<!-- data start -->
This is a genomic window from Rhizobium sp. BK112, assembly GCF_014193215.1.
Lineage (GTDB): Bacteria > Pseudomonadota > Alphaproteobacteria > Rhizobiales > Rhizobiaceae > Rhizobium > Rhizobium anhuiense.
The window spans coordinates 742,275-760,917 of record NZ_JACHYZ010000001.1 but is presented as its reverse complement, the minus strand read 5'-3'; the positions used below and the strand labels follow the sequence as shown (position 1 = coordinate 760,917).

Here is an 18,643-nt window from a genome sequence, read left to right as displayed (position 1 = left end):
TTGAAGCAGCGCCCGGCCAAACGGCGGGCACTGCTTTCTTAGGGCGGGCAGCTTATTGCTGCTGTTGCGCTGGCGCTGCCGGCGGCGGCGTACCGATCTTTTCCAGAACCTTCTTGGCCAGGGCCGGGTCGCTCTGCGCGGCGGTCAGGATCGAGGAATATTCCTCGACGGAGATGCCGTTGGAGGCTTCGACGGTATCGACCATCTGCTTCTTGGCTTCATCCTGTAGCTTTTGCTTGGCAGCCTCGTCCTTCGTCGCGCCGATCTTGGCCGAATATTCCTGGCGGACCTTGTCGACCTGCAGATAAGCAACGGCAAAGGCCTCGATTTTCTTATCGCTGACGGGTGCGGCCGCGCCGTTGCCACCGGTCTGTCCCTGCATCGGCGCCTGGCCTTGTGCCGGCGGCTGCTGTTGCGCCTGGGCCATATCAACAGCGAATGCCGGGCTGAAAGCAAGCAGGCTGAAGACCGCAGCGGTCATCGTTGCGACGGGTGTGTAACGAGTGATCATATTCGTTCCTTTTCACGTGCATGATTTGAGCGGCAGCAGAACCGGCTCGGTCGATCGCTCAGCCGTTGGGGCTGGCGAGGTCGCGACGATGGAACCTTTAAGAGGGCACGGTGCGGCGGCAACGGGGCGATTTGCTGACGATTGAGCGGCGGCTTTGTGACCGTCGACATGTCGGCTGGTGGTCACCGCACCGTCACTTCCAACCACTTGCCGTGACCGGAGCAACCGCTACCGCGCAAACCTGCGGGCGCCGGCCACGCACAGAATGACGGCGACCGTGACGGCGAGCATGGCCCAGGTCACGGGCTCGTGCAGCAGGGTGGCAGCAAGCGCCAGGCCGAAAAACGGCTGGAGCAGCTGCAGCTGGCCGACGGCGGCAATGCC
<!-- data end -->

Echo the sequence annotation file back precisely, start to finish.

This is a genomic window from Rhizobium sp. BK112, assembly GCF_014193215.1.
Lineage (GTDB): Bacteria > Pseudomonadota > Alphaproteobacteria > Rhizobiales > Rhizobiaceae > Rhizobium > Rhizobium anhuiense.
The window spans coordinates 742,275-760,917 of record NZ_JACHYZ010000001.1 but is presented as its reverse complement, the minus strand read 5'-3'; the positions used below and the strand labels follow the sequence as shown (position 1 = coordinate 760,917).

Here is an 18,643-nt window from a genome sequence, read left to right as displayed (position 1 = left end):
TTGAAGCAGCGCCCGGCCAAACGGCGGGCACTGCTTTCTTAGGGCGGGCAGCTTATTGCTGCTGTTGCGCTGGCGCTGCCGGCGGCGGCGTACCGATCTTTTCCAGAACCTTCTTGGCCAGGGCCGGGTCGCTCTGCGCGGCGGTCAGGATCGAGGAATATTCCTCGACGGAGATGCCGTTGGAGGCTTCGACGGTATCGACCATCTGCTTCTTGGCTTCATCCTGTAGCTTTTGCTTGGCAGCCTCGTCCTTCGTCGCGCCGATCTTGGCCGAATATTCCTGGCGGACCTTGTCGACCTGCAGATAAGCAACGGCAAAGGCCTCGATTTTCTTATCGCTGACGGGTGCGGCCGCGCCGTTGCCACCGGTCTGTCCCTGCATCGGCGCCTGGCCTTGTGCCGGCGGCTGCTGTTGCGCCTGGGCCATATCAACAGCGAATGCCGGGCTGAAAGCAAGCAGGCTGAAGACCGCAGCGGTCATCGTTGCGACGGGTGTGTAACGAGTGATCATATTCGTTCCTTTTCACGTGCATGATTTGAGCGGCAGCAGAACCGGCTCGGTCGATCGCTCAGCCGTTGGGGCTGGCGAGGTCGCGACGATGGAACCTTTAAGAGGGCACGGTGCGGCGGCAACGGGGCGATTTGCTGACGATTGAGCGGCGGCTTTGTGACCGTCGACATGTCGGCTGGTGGTCACCGCACCGTCACTTCCAACCACTTGCCGTGACCGGAGCAACCGCTACCGCGCAAACCTGCGGGCGCCGGCCACGCACAGAATGACGGCGACCGTGACGGCGAGCATGGCCCAGGTCACGGGCTCGTGCAGCAGGGTGGCAGCAAGCGCCAGGCCGAAAAACGGCTGGAGCAGCTGCAGCTGGCCGACGGCGGCAATGCC